The federal government's COVID-19 pandemic plan is Australia's most important document of 2020.
And the copy belonging to Professor Brendan Murphy might just be the most significant.
It might be worse for wear, it's dog-eared and coffee-stained, but it guided Professor Murphy as he led the nation through the pandemic.
The former chief health officer's copy of the plan has gone on display at the National Museum of Australia, after he ACT Australian of the year chose his copy to feature in an exhibition of significant objects belonging to award nominees.
Professor Murphy, who is now secretary of the Department of Health, said he would be able to recite a lot of the plan. He said he thought the principles of communication were among the most crucial parts of the document.
"There was lots of ideology out there - people wanted to aggressively eliminate or let the virus go - but we had to take a balanced middle course, which I think we did very well," he said.
"So make sure we tell the community what we know, what we don't know and what we are going and bring their trust with us.
"We call on the community to do some extraordinary things and if we hadn't been open and trusting with them that might not have happened."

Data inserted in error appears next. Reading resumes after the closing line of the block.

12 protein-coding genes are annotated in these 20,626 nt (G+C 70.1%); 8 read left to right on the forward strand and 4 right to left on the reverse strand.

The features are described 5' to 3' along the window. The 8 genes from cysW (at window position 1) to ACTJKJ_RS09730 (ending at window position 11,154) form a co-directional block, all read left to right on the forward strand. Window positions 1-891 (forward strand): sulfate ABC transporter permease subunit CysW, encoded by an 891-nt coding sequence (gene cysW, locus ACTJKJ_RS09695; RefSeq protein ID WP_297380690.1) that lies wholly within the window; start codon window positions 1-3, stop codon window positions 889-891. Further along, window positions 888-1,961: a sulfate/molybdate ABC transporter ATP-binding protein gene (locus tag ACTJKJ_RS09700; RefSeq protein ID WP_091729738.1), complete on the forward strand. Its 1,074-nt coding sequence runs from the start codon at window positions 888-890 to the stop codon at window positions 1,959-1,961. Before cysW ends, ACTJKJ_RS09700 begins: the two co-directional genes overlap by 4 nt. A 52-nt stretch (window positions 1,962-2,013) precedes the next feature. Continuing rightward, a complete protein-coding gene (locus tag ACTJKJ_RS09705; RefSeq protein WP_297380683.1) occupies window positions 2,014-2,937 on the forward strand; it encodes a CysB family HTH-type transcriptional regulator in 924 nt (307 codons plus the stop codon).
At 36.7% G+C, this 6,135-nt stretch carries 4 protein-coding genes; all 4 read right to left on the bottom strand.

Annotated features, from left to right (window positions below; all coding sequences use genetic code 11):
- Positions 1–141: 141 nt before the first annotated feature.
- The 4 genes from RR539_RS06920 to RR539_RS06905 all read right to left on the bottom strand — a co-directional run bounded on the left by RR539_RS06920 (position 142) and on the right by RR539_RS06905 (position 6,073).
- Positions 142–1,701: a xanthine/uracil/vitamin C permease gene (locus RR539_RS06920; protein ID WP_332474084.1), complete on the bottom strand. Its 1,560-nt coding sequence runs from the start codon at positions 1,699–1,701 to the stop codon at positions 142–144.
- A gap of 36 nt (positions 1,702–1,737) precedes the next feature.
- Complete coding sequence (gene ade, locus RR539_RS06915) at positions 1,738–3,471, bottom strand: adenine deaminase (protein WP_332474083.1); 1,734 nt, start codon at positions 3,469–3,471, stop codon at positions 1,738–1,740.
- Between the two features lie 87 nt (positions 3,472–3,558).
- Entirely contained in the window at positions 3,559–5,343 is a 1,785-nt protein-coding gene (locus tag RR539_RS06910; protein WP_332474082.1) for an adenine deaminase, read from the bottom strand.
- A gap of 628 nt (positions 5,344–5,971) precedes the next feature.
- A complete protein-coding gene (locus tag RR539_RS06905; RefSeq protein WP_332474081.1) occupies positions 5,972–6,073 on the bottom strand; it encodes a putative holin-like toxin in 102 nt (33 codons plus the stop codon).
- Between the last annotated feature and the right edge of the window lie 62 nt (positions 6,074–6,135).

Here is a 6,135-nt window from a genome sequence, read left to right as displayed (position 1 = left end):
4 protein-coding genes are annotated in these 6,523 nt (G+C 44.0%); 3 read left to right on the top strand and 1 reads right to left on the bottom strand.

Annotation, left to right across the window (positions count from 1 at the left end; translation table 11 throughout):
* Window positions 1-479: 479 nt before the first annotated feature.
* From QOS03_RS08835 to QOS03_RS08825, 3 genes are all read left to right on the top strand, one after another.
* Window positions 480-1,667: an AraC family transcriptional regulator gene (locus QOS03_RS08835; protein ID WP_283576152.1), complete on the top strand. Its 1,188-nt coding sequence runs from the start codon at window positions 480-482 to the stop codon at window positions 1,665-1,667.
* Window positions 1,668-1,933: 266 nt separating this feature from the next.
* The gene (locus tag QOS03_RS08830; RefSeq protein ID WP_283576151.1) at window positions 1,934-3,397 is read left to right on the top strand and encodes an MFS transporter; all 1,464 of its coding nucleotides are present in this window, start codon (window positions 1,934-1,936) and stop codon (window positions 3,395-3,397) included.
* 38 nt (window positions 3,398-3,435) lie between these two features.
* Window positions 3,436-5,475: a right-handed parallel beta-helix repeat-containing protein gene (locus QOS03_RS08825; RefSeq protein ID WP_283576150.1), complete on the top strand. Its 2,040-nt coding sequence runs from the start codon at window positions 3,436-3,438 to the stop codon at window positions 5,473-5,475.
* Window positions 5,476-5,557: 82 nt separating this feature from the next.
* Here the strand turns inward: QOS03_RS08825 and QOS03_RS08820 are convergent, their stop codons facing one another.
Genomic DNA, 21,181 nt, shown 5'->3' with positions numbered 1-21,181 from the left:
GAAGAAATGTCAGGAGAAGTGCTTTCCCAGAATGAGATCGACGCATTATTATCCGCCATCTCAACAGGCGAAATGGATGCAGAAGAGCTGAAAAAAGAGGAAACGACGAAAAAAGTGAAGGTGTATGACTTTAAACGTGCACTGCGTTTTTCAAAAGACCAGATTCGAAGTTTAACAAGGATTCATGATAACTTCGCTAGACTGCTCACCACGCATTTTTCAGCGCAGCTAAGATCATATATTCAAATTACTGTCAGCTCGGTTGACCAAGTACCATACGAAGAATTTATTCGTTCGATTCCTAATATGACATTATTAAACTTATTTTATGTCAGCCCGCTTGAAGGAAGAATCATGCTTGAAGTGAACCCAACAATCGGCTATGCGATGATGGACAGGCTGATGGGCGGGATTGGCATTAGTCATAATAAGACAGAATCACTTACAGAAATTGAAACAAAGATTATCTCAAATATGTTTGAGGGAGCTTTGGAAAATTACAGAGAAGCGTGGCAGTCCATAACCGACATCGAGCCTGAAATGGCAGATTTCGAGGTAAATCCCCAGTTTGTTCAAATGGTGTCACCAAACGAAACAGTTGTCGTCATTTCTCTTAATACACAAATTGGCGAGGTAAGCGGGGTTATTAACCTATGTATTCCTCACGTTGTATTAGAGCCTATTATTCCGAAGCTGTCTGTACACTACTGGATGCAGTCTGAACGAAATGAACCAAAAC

The NSW Australian of the Year, Shane Fitzsimmons, chose to exhibit a bronze nozzle that was gifted to him by his former volunteer brigade when he became the NSW Rural Fire Service commissioner in 2007.
The nozzle sat on Mr Fitzsimmons' desk as he led the fight against NSW's worst bushfire season. He said it served as a reminder of where he started as a volunteer.
"Trying to find something that told your story in an object was a real challenge but when I reflected on the enormity of the season and what I had unfolded, I ultimately couldn't go past my little keepsake," he said.
"What I have learnt over the years is that belonging to something, having a sense of purpose, having a sense of belonging but ultimately being able to make a difference and make a difference in your community really matters ... volunteers are at the heart of it all."
Mr Fitzsimmons, who is now the head of Resilience NSW, also reflected on the 2019-20 bushfire season.
Saturday will mark one year since two volunteer firefighters, Geoffrey Keaton and Andrew O'Dwyer, were killed while fighting a bushfire south-west of Sydney.
National Museum director Dr Mathew Trinca said the objects brought a sense of hope for the future, in a year of immense challenges.
"After such a challenging year we are honoured to feature these deeply personal and inspiring objects selected by eight exceptional individuals," he said.
"Many of the recipients have overcome adversity to drive change in society and contribute to the world. It is these stories we need to hear in times of difficulty, stories that give us hope and inspire us to make change."
The exhibition's curator, Dr Lily Withycombe, said: "What I love about this exhibition is how these unexpected, personal objects help everyone to connect with these extraordinary Australians."